Then I got cancer. I am now cancer-free, but I thought my life was over for a few years. Now that I feel like I’ve received this gift of a longer life, there is no freaking way that I will put off my bucket list for a tomorrow that may not come. 

After nearly a year working in China, I find myself with money in the bank, no spouse to say ‘no’ to my dreams, and, hopefully, all the time in the world to reach for life’s possibilities.

See you on the trail!

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Comments 9

  • Wingnut : Feb 14th


    Congrats on realizing your dream. Proud of you and very happy for you. I attempted 3 thru-hikes at ages 64, 67, & 68. Illness, COVID, and impacts of Parkinson’s knocked me off each time after sections ranging from 700 mi to 1500 mi. Would not trade the experience of solitude in nature and camaraderie with wonderful hikers & angels for anything. And I hammock and love it. Getting your rig just right takes time and patience but with proper prep you will be delighted to be a hammocker on the trail; you will find you can set up most anywhere, you’ll learn to set up and break down quickly, and the quality of your sleep will be superb. Right choice for sure. Good Luck, Tank! Wingnut

    • Paul Shearman : Feb 14th


      Thanks for the encouraging comments! You sound like someone I’d love to hike with so if you ever decide to head back to the trail, let me know. Glad you like the hammock so much. I am so looking forward to becoming proficient with the setup and for some great sleep. All the best, Tank

  • Nickels : Feb 14th

    Big shout-out to the Black Forest Trail! One of the premier central PA loops!

    • Paul Shearman : Feb 14th


      Yay! It was a great hike. Fond memories. Thanks for the shout-out. All the best, Tank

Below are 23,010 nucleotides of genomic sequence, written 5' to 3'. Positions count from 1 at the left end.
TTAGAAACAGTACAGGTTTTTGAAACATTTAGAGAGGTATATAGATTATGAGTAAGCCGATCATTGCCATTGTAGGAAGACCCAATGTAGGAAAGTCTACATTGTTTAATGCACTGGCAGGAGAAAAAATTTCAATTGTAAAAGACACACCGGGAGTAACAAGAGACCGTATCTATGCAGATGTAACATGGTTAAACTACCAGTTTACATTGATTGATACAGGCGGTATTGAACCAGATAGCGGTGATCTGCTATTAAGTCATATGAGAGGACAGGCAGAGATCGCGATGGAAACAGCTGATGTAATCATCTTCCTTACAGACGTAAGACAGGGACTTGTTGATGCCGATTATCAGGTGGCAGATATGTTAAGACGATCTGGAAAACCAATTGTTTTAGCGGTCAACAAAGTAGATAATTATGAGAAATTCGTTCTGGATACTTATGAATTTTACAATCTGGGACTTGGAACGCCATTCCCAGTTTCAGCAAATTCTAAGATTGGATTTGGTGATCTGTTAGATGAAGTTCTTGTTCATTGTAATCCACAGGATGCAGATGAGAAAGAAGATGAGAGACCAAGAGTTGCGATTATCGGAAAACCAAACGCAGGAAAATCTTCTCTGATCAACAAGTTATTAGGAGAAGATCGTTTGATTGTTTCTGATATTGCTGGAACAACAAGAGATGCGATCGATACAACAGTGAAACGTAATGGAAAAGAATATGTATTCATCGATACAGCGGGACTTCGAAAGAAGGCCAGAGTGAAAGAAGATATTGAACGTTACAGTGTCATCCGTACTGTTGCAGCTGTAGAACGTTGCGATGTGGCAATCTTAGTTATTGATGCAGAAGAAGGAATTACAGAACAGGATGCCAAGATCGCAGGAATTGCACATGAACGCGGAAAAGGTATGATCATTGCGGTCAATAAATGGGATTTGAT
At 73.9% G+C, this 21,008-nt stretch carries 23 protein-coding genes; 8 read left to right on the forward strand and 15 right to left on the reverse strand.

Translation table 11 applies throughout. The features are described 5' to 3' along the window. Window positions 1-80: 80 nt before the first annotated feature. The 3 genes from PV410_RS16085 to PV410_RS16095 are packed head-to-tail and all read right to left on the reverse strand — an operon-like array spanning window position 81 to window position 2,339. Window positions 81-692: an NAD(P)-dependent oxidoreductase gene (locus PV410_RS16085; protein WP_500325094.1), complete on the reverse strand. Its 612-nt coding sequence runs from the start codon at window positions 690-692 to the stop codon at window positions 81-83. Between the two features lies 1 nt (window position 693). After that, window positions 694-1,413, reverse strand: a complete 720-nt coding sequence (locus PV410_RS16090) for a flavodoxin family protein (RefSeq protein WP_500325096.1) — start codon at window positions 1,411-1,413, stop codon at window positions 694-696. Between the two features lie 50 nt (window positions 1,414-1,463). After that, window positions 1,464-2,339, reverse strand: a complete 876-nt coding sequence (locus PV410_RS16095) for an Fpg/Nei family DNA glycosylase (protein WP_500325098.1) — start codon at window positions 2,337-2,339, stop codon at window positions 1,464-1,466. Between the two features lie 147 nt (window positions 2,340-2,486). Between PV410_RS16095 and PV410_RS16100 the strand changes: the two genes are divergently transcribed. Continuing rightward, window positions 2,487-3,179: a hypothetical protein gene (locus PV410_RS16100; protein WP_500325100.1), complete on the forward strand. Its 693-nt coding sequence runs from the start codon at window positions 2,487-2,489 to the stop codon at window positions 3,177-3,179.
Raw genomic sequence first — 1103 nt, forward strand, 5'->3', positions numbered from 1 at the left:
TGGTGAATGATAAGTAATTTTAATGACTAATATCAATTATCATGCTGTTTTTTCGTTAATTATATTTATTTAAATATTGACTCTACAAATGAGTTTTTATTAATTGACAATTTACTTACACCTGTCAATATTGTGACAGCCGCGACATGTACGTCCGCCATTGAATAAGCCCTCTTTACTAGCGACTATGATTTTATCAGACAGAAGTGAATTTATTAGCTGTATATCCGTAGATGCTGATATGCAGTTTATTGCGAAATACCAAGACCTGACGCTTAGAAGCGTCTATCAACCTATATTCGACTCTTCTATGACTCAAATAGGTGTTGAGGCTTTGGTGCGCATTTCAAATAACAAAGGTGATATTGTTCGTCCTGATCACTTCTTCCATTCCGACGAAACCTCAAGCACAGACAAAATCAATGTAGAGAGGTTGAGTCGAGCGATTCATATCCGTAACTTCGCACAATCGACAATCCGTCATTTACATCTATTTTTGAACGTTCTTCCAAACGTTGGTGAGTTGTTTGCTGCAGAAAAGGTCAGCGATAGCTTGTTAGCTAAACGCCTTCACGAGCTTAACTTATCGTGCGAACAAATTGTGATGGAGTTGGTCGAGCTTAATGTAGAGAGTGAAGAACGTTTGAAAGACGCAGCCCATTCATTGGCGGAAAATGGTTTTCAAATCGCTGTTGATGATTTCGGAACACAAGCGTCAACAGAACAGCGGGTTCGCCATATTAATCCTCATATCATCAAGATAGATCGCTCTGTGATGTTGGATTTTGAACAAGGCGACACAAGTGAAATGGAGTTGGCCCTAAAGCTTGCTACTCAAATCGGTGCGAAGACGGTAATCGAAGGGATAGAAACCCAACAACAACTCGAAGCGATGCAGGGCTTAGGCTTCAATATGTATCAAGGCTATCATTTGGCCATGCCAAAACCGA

• pearwood : Feb 14th

    Sounds good, Paul.
    Assuming I can get my show back on the road I will celebrate birthday 72 on the trail.
    Blessings on your way!
    Steve / pearwood

    • Paul Shearman : Feb 14th


      I hope to see you back out there on the trail again. All the best to you, Tank

  • Peggy Ayers : Feb 14th

    I’m 60 and tried to go on the AT thru hike and get sidelined. I camped the grand canyon as a child too. I loved it. Going to try again this year. The no’s can be though to take. I’ve battled through chemo, too. I wanted a slow hiking buddy because I can’t stop smelling the flowers. But Solo it will be if I have to miss it otherwise. It’s such a gift in living, being outdoors! Enjoy, Tank

    • Paul Shearman : Feb 14th


      Thanks for the kind words. Seems we have a lot in common. If you find yourself back out on the AT, give me a shout. I too like to stop and smell the roses. All the best, Tank

  • Andrew S : Feb 15th


    In case you haven’t found it already, hammockforums.net is an incredible source of information about hammocks and their paraphernalia. There are sub-forums about hammocking on long-distance trails, including the AT.